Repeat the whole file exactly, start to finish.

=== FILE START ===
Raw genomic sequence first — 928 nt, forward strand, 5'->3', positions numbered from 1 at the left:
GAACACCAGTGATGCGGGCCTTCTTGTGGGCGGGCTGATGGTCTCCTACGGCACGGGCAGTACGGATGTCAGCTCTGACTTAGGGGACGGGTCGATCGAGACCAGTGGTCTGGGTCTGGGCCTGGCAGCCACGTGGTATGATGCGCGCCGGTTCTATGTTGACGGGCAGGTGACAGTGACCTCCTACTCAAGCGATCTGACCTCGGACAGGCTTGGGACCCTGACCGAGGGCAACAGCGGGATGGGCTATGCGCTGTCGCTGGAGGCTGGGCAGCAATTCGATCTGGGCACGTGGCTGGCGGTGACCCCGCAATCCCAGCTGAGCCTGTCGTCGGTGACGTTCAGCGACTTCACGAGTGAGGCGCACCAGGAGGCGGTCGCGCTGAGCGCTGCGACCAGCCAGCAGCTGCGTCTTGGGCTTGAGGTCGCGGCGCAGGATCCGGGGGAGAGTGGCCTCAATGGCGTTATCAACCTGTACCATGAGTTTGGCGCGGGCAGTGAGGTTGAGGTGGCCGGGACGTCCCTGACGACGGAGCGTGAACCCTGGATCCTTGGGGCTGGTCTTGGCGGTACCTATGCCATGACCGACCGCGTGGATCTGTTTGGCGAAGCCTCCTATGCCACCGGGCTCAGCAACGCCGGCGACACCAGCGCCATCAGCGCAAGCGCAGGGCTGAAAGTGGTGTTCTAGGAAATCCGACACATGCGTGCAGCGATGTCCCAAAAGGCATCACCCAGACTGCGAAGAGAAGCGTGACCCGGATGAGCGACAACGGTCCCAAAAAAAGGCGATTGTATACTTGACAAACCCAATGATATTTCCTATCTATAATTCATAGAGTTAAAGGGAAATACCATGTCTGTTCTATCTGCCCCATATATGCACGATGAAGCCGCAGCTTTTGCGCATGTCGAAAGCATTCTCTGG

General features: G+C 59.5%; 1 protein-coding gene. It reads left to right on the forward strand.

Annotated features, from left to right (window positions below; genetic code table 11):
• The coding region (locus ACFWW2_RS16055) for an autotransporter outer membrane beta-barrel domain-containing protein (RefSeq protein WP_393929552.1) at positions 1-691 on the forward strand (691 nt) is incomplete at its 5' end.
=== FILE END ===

Raw genomic sequence first — 928 nt, forward strand, 5'->3', positions numbered from 1 at the left:
GAACACCAGTGATGCGGGCCTTCTTGTGGGCGGGCTGATGGTCTCCTACGGCACGGGCAGTACGGATGTCAGCTCTGACTTAGGGGACGGGTCGATCGAGACCAGTGGTCTGGGTCTGGGCCTGGCAGCCACGTGGTATGATGCGCGCCGGTTCTATGTTGACGGGCAGGTGACAGTGACCTCCTACTCAAGCGATCTGACCTCGGACAGGCTTGGGACCCTGACCGAGGGCAACAGCGGGATGGGCTATGCGCTGTCGCTGGAGGCTGGGCAGCAATTCGATCTGGGCACGTGGCTGGCGGTGACCCCGCAATCCCAGCTGAGCCTGTCGTCGGTGACGTTCAGCGACTTCACGAGTGAGGCGCACCAGGAGGCGGTCGCGCTGAGCGCTGCGACCAGCCAGCAGCTGCGTCTTGGGCTTGAGGTCGCGGCGCAGGATCCGGGGGAGAGTGGCCTCAATGGCGTTATCAACCTGTACCATGAGTTTGGCGCGGGCAGTGAGGTTGAGGTGGCCGGGACGTCCCTGACGACGGAGCGTGAACCCTGGATCCTTGGGGCTGGTCTTGGCGGTACCTATGCCATGACCGACCGCGTGGATCTGTTTGGCGAAGCCTCCTATGCCACCGGGCTCAGCAACGCCGGCGACACCAGCGCCATCAGCGCAAGCGCAGGGCTGAAAGTGGTGTTCTAGGAAATCCGACACATGCGTGCAGCGATGTCCCAAAAGGCATCACCCAGACTGCGAAGAGAAGCGTGACCCGGATGAGCGACAACGGTCCCAAAAAAAGGCGATTGTATACTTGACAAACCCAATGATATTTCCTATCTATAATTCATAGAGTTAAAGGGAAATACCATGTCTGTTCTATCTGCCCCATATATGCACGATGAAGCCGCAGCTTTTGCGCATGTCGAAAGCATTCTCTGG

General features: G+C 59.5%; 1 protein-coding gene. It reads left to right on the forward strand.

Annotated features, from left to right (window positions below; genetic code table 11):
• The coding region (locus ACFWW2_RS16055) for an autotransporter outer membrane beta-barrel domain-containing protein (RefSeq protein WP_393929552.1) at positions 1-691 on the forward strand (691 nt) is incomplete at its 5' end.